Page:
Need more ram if you plan on running a 64bit O/s
upgrade the gfx card and psu definately
I hate to say it after you've bought it all, but you shoulda posted intended build on here and we could probably have got you a good system for less money
Meh, live N' learn
Have fun and keep us informed how it goes man,
I don't know about the RAM 'cause right now with this old rig of mine I use like 1.5 giga of ram.
And I have a capacity of 2GB.
I don't think I'll use more than that... I think I can manage with 3GB for now.
And by the way,
On Intel's site it says "Product information ... 3 Channels of DDR3 1066 MHz memory"
And I bought the 1333MHz...
So is it compatible or... what's the deal here?
3GB might not be optimum, but you aren't likely to "suffer" for it. Just get more later.
As to the GPU, it depends on the games you want to play. If you play games from a few years ago, at moderate resolutions, you'll be ok. If you want to play today's games, especially at 1920x1080 or better, anticipate low-medium settings. Getting another 8800GTS for SLI would be a waste of money, when a single new card, though more expensive, would outperform them.
You didn't need the sound card. Modern motherboards have pretty decent sound now.
A decent PSU has full range active PFC (no little voltage switch) and is 80+ certified for efficiency. If your old PSU doesn't measure up, replace it (possibly with money from returning the sound card). Antec, Corsair, Seasonic, and Enermax are among the better brands. If your old PSU was just a cheapie that came in the case, you don't want to risk your nice new parts on it. For a single graphics card, 500W is enough for any but the very top of the line cards. You got a great CPU though, so assuming you want to balance it (someday) with a pair of strong GPUs, you're more likely to want 750W-850W. Up into that range, you can add the NEW 80+ certified XFX and Coolermaster PSUs for quality, but not the OLD, in either (old Coolermasters are overrated garbage). I'd still buy Antec myself, but a lot of people around here like Corsair. Neither brand knows how to make a bad PSU, although the <=430W Basiq from Antec is no better than mediocre.
Edit: Your RAM is compatible. Your mobo takes RAM in sets of three, so don't get just one more stick. You'd have 4GB, but performance would be dragged down from running in single-channel mode. Most people get 3x2GB assuming their budgets allow it; your 3x1GB will run pretty well until you get another 3x1GB kit or a 3x2GB kit.
- "You didn't need the sound card. Modern motherboards have pretty decent sound now."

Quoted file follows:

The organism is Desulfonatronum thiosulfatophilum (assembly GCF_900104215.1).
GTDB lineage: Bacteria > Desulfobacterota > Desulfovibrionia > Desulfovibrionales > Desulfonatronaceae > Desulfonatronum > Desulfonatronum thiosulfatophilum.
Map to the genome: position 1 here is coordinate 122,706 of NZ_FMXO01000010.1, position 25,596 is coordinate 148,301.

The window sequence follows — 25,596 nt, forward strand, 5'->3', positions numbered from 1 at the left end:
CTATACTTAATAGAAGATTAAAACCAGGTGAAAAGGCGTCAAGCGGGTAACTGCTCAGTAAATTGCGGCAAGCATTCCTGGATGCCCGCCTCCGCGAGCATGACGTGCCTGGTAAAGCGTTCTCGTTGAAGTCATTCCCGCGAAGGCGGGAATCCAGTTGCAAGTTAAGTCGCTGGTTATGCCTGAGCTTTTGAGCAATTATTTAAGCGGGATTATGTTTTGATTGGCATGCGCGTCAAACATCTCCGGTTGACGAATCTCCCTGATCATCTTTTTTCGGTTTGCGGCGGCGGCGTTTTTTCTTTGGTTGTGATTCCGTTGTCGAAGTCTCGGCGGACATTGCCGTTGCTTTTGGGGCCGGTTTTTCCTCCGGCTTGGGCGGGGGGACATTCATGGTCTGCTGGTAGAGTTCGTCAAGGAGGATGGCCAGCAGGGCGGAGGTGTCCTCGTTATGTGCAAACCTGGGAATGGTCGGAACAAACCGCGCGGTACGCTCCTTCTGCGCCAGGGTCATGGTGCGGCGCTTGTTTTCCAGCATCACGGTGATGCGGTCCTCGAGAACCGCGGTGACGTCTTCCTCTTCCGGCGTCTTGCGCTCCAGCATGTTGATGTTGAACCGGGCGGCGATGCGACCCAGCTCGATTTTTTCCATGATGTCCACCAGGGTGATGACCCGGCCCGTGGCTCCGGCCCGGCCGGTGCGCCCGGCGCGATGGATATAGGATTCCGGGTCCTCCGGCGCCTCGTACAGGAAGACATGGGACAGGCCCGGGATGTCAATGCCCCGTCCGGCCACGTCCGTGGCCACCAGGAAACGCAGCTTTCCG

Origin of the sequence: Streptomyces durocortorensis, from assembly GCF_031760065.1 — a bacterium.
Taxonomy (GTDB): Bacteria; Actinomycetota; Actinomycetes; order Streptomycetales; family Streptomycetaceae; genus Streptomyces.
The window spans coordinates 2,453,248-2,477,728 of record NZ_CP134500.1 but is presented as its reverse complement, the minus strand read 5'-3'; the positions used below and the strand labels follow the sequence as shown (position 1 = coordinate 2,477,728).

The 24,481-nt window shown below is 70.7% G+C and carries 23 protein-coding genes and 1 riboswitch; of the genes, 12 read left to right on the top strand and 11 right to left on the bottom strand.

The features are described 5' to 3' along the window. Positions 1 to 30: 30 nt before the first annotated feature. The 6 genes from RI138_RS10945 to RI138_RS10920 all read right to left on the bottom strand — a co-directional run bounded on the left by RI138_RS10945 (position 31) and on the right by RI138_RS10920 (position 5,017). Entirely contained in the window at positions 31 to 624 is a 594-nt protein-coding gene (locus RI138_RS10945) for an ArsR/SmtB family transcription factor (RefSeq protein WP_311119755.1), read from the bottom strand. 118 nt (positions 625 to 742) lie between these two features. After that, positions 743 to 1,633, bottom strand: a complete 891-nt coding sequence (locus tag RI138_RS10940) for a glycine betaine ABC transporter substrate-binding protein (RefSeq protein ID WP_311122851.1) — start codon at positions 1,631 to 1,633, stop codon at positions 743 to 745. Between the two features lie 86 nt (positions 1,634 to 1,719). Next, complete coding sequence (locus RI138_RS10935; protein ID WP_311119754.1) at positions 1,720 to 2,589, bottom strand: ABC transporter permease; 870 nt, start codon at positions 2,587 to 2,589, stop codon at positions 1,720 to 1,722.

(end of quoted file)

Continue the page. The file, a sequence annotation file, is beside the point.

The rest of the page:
I know, that's just because "Oblivion" needed a sound card to stop shuttering...
So since then I just don't trust the on-board chip as much.
By the way, what would be a good sound system for this kind of card... do you know what kinds of specs I need to look for in a sound system?
And yes, of course, I do plan on playing all the newest games... so I guess I'll buy a GPU next month or so.
- "If your old PSU was just a cheapie that came in the case, you don't want to risk your nice new parts on it."
It is a cheapie that came in the case...
but why would it be risking....?
It's still a 4yr old 500W PSU, no?
I am not a good one to ask about speakers. I'm deaf in one ear, so I don't even hear stereo. I just use a 2.1 system because I like the bass a subwoofer provides. Anything more for me would be a waste.
If you want to play the newest games, check benchmarks done at your preferred resolution. If you prefer nVidia, I would suggest a GTX460 ($200). If you choose ATi, most people would tell you to get at least a HD5850 ($290), but if your budget can't stomach such a high price for one GPU, you might find a HD5770 ($150) acceptable, particularly if your resolution is no higher than 1680x1050 and/or you're willing to lower a setting or two.
Your old "500W" PSU was probably never good for more than 350W, and capacitor aging has no doubt further reduced that. Cheap PSUs may be suitable for powering a few light bulbs, but the electrically noisy, often out-of-spec voltages they tend to put out (especially when stressed) will kill delicate electronics, if not in a bang/flash, then over time. Often, it IS a bang/flash when they die, and they don't like to die alone. I would suggest reading some of the PSU tutorial material at www.hardwaresecrets.com; then read some of their PSU reviews, and also a few at www.jonnyguru.com. Fortunately, both Antec and Corsair make some decent PSUs that won't break the bank, and there are often specials on them; I picked up a 550W Antec Truepower New for $60 not long ago, and their Earthwatts series almost always have one or more models discounted. Even without a deal, $70-$80 seems a reasonable price to pay for what is arguably the most important component in your system.